A restraining order has been taken out against you, perhaps by a spouse or co-worker. You don't agree with the order, you don't think it's just, and you want to fight it.
You can; you have that right. You and your legal team can file a response and even go to court to have the order lifted.
However, one of the most important things you need to remember is that you still have to comply with the order, even as you're fighting it. Don't assume it doesn't apply just because you're trying to have it lifted. Until it is, it's still legally binding. Breaking the order is a crime -- no matter what you think of it or whether or not it's eventually lifted -- and you could face charges.
Depending on the order, this could mean:
- Not coming within a certain distance of the other party.
- Not making any phone calls to that person or sending text messages.
- Not contacting the person electronically, via email or social media.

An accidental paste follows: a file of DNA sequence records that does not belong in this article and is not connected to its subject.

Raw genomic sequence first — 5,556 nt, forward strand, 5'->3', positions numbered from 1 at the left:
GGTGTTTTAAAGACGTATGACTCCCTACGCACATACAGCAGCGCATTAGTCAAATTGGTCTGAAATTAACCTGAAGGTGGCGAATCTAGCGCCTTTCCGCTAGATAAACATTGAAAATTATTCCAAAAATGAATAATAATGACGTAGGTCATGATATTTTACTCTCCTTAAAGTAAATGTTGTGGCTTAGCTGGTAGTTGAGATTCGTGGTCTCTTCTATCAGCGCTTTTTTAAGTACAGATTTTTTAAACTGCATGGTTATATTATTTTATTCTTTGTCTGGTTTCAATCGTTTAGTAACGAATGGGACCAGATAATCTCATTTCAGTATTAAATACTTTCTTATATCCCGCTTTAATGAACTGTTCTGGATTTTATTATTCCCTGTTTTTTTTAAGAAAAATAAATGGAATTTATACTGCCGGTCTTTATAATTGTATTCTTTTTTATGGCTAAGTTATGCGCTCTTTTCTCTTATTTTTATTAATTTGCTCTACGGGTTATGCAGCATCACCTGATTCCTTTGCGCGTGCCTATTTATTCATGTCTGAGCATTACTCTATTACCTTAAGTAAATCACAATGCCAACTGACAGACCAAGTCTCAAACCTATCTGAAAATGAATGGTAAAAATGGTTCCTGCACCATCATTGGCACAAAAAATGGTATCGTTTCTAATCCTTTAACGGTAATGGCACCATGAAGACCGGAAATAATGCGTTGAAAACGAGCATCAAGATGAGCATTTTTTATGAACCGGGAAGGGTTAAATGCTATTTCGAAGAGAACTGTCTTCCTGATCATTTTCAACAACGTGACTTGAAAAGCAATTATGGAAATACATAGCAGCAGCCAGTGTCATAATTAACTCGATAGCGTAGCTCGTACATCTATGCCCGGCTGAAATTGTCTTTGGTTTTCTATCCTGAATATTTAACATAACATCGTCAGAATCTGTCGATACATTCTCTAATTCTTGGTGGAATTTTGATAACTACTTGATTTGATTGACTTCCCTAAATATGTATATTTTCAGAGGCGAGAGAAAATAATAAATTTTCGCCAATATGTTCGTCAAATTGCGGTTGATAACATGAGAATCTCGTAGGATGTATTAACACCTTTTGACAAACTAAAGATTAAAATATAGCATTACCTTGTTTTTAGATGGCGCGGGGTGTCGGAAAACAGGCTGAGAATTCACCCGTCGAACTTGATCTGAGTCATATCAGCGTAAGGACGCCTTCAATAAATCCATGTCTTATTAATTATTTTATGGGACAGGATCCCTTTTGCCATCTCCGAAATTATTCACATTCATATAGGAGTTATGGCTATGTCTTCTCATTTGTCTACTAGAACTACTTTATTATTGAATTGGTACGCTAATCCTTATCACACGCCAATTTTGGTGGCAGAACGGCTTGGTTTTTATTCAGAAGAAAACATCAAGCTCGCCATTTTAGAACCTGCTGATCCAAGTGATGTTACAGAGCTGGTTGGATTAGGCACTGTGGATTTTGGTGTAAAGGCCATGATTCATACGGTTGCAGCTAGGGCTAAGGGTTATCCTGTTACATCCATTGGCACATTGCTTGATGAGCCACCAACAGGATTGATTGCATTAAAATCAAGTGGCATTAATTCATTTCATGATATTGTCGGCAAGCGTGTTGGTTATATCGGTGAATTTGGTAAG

These are important points to remember, since making contact may be your first instinct. However, if you find out about the order and then quickly call the other person up to demand an explanation and ask them to remove the order, you may have violated it and the law in the process.
It's important to remain calm, find out what legal options you have, and address the issue in the proper fashion. Don't make the whole situation worse by violating the order and perhaps convincing the court that it is needed after all.
Source: FindLaw, "Legal How-To: Fighting a Restraining Order," accessed Feb. 09, 2017